After falling in love at age 14 to Roy Bryant, they married, gave birth to their first two sons, and moves to Money, Mississippi in 1953. She describes the store owned by the Bryants, which doubled as their home, as a box with not much room to maneuver around. Most of their customers were Black sharecroppers who purchased goods on store credit. The front porch was always full of people playing checkers with bottle caps.

Wednesday, August 24, 1955, was a slow day in the store. At about 8 p.m., Donham writes, there were nine young people on the porch. Her sister-in-law and children were in the back living area of the building.

“The door opened and a young black man, who appeared to me to be in his late teens or early twenties entered the store,” she writes on page 30.

That man was 14-year-old Emmett Till.

Till asked for candy. Instead of paying, Donham claims that he grabbed her hand, cornered her when she tried to get away, grabbed her hips and made lewd remarks.

“What’s the matter, baby? Can’t you take it? You needn’t be afraid of me, I’ve f—ked white women before,” she writes.


Donham, who claims she was scared “half to death and felt weak with fear,” writes that her sister-in-law couldn’t hear her screams because they were drowned out by the television, the kids playing, and dinner being cooked for their families in the nearby back kitchen. None of the nine people on the porch heard her screams either.


When her husband returned home, days after the store incident, Donham writes, she attempted to hide the assault from him to protect the Black boy who she saw as a man. But in a small rural town, word spread fast.

In two short chapters titled, “The Nightmare Begins,” and “The Nightmare Continues,” Donham describes the growing tension between her and her husband. What she writes in the memoir does not give the same account that she had told authorities in the past. But she does say that Till was brought to her by her husband and Milam for identification – something that a grand jury has never heard.


She writes: “We got him, but we want to be sure it’s him,” her husband said to her as he and two other men walked into the store holding Till by his arms.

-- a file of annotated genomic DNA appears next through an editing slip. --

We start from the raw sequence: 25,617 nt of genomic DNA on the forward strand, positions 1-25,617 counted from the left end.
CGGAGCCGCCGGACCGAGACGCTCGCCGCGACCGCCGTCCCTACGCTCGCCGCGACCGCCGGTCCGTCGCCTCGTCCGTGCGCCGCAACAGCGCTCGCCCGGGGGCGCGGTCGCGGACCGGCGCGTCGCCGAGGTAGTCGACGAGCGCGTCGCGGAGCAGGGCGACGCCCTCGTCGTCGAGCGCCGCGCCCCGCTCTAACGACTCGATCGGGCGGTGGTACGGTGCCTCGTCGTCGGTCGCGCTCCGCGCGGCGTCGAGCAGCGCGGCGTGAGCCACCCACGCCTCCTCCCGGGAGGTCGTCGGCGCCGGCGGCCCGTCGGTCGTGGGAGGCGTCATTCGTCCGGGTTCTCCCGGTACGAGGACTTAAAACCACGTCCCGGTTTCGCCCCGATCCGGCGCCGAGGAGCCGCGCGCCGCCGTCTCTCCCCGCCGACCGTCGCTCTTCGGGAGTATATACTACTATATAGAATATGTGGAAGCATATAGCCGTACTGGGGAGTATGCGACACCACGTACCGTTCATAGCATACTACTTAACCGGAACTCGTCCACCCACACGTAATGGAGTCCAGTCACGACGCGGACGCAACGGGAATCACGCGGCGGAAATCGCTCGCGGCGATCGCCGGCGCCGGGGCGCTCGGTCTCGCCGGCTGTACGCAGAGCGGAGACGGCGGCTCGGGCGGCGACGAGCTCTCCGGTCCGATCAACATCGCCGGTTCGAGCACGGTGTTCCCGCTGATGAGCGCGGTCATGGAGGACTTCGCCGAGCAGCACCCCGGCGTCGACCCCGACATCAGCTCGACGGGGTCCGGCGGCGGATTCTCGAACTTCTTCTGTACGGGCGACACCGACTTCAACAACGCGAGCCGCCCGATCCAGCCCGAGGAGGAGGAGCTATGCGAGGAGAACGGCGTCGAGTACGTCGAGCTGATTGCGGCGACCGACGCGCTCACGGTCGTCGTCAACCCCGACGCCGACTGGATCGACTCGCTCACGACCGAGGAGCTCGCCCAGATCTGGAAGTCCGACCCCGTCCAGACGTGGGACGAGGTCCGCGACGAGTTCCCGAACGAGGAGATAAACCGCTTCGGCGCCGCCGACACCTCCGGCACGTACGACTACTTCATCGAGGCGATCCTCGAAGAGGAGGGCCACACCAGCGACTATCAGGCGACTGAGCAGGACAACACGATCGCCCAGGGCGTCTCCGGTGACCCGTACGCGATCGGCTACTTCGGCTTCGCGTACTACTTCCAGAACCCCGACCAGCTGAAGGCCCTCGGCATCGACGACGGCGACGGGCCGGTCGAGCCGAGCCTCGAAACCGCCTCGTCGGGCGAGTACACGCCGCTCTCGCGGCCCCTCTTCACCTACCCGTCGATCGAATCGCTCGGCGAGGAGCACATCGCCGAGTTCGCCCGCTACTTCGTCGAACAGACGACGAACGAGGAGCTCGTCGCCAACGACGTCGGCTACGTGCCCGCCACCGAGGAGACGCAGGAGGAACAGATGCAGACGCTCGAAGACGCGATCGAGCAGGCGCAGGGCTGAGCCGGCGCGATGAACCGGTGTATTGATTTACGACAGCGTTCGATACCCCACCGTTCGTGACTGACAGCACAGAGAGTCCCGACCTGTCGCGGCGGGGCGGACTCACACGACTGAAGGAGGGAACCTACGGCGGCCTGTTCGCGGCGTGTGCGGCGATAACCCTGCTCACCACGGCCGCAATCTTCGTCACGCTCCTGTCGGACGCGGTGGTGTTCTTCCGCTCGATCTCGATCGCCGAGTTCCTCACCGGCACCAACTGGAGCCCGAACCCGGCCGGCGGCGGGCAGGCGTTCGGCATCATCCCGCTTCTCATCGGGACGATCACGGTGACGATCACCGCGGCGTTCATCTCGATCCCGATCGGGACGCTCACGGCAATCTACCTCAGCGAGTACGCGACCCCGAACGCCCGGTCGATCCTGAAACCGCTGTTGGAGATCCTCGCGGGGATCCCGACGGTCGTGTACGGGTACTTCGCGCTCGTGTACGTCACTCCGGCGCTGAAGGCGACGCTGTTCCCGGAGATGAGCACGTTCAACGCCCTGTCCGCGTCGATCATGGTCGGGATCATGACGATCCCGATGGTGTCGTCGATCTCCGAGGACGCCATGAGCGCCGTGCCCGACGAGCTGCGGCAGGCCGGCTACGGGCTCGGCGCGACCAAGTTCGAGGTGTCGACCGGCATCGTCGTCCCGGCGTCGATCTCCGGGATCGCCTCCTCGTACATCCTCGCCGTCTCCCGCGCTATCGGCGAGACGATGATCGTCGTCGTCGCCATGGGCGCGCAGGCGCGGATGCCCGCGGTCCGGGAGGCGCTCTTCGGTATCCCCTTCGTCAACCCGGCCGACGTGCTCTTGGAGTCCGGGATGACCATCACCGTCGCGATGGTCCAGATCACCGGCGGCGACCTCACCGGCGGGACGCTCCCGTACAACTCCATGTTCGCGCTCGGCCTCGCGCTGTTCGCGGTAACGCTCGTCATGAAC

When they asked, “Is that him?” she said no.

“You have the wrong person, it’s NOT him. Take him home, please take him home,” she writes she told them.

In a bizarre moment, she claims that Till then outed himself.

“To my utter disbelief, the young man flashed me a strange smile and said, ‘Yes, it was me,’ or something to that effect,” she writes.


Donham’s narrative continues with details about the discovery of Till’s body, the arrests of her husband and his half-brother, her awareness of a warrant for her arrest and the stress of constantly moving around to escape harassment. When the not-guilty verdict was reached by the all-white jury, she writes, “we breathed a sigh of relief and joy. We hugged each other and smiles were from ear to ear.”

And then, in the courtroom, she sneaked a look at Till’s heartbroken mother.  “I turned my head slightly and caught a glimpse of Mamie Bradley’s face, but Roy snatched my arm and told me to turn back around to stop looking back at her.”

The men still faced kidnapping charges in Leflore County. Donham said she was shocked when the grand jury returned a no-bill on the charge, because of a lack of enough evidence.

“How in the world could they have come to that conclusion?” she asked.


At multiple junctures in the story, Donham describes her ache for Till’s mother and makes a show of empathizing with her by equating the loss of her adult son who died from a lung illness with the grieving Black mother’s loss.  At her son’s funeral, Donham’s thoughts turn to Till’s mother.


On the last page of the memoir, Donham writes, “I always felt like a victim as well as Emmett. He came in our store and put his hands on me with no provocation. Do I think he should have been killed for doing that? Absolutely, unequivocally, no! Did we both pay a price for it, yes, we did. He paid dearly with the loss [of] his life. I paid dearly with an altered life.”